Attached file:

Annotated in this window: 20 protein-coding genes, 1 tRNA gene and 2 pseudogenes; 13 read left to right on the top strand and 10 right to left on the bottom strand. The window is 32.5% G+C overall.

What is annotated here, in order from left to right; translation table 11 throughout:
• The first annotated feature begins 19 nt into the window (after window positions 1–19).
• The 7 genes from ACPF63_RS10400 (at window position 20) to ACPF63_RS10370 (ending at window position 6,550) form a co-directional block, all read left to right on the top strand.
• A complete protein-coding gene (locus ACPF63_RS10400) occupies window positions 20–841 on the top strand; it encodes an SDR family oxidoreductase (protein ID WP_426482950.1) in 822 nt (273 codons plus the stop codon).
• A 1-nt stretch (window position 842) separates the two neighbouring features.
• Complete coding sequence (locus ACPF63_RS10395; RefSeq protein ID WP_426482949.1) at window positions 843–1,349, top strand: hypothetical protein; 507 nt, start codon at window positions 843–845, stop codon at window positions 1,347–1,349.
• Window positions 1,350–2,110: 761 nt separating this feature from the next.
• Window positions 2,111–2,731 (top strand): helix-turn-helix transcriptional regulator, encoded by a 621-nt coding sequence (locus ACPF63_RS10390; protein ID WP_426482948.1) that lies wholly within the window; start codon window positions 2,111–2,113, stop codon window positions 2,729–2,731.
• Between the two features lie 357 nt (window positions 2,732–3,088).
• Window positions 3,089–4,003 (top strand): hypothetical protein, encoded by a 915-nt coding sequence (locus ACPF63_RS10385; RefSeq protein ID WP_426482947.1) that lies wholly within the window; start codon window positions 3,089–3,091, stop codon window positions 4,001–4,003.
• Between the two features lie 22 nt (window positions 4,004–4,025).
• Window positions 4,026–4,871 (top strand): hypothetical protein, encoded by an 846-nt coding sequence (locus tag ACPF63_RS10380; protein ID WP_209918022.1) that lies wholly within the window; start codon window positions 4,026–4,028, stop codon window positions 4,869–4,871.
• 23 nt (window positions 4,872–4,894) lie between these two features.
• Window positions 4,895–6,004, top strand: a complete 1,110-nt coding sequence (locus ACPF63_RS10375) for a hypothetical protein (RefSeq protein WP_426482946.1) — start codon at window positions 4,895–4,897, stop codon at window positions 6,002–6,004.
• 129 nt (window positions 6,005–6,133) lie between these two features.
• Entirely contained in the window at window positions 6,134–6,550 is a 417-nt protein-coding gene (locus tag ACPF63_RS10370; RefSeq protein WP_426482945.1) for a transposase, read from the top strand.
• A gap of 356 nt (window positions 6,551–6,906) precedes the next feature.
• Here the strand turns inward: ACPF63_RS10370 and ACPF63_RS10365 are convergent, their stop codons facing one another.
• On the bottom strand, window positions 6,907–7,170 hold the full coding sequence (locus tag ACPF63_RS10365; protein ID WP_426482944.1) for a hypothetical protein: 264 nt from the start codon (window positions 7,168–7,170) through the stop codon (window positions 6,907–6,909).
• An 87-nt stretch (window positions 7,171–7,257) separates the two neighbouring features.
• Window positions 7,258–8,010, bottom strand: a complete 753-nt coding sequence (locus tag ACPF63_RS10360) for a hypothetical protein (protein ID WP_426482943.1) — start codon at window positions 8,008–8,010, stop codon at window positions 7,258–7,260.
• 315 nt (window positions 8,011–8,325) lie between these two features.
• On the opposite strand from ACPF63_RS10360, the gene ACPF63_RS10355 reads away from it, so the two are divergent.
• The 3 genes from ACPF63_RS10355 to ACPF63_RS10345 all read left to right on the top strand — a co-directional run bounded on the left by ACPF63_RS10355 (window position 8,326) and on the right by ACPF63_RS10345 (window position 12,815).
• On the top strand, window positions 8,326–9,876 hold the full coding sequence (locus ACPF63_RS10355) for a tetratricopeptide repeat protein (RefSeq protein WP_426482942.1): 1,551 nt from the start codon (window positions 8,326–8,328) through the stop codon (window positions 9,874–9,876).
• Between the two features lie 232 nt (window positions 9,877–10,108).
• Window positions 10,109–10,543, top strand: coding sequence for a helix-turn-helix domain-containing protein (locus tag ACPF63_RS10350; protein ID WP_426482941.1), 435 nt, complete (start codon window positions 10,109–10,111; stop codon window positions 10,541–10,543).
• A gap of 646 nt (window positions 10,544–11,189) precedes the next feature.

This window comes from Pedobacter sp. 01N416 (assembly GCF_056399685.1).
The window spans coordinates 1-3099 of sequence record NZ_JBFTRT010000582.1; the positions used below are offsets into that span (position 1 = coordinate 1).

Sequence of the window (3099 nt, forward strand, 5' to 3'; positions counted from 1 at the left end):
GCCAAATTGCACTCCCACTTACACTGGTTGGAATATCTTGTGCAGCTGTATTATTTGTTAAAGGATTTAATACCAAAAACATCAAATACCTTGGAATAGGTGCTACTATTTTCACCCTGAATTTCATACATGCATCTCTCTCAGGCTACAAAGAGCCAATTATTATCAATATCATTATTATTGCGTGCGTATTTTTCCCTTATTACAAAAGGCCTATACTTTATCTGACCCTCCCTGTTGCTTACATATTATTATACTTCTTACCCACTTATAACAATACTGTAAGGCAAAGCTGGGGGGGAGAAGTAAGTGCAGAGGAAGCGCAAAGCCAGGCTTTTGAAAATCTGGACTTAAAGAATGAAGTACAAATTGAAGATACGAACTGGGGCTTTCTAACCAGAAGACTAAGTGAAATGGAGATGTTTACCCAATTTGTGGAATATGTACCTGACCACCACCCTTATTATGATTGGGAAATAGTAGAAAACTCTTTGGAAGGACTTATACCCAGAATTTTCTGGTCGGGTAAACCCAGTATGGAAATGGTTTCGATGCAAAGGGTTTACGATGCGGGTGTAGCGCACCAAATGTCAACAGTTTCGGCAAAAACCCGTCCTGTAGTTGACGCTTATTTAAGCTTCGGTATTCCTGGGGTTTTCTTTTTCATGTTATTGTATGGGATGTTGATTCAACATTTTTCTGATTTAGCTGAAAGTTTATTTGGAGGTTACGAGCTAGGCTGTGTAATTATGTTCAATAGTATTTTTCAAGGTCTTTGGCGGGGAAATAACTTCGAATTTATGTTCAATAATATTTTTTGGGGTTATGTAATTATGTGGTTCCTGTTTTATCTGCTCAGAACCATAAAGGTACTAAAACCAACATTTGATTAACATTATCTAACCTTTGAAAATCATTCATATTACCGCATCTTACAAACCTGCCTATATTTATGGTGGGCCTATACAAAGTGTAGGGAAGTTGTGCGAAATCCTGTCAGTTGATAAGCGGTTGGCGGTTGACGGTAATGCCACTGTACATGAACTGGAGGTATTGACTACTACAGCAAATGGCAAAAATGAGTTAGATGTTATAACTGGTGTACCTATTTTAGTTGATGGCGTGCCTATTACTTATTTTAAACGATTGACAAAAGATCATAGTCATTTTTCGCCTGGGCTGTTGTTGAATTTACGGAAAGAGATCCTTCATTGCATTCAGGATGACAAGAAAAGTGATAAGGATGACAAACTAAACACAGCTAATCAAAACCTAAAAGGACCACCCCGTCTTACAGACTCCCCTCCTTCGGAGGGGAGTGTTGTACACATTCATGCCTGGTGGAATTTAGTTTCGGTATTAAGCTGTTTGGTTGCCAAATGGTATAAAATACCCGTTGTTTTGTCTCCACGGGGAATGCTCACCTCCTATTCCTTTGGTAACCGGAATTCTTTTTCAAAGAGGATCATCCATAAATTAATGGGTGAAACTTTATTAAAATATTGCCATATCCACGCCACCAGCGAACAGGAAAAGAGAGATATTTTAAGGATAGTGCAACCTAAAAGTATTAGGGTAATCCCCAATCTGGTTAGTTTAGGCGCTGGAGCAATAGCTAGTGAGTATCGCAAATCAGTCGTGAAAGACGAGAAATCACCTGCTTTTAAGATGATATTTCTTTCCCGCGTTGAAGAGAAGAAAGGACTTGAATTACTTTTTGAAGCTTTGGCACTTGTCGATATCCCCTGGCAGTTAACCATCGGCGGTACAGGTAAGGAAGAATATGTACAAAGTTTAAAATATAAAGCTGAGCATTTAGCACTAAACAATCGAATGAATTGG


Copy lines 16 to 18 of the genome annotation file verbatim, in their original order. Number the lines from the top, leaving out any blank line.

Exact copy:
• 129 nt (window positions 6,005–6,133) lie between these two features.
• Entirely contained in the window at window positions 6,134–6,550 is a 417-nt protein-coding gene (locus tag ACPF63_RS10370; RefSeq protein WP_426482945.1) for a transposase, read from the top strand.
• A gap of 356 nt (window positions 6,551–6,906) precedes the next feature.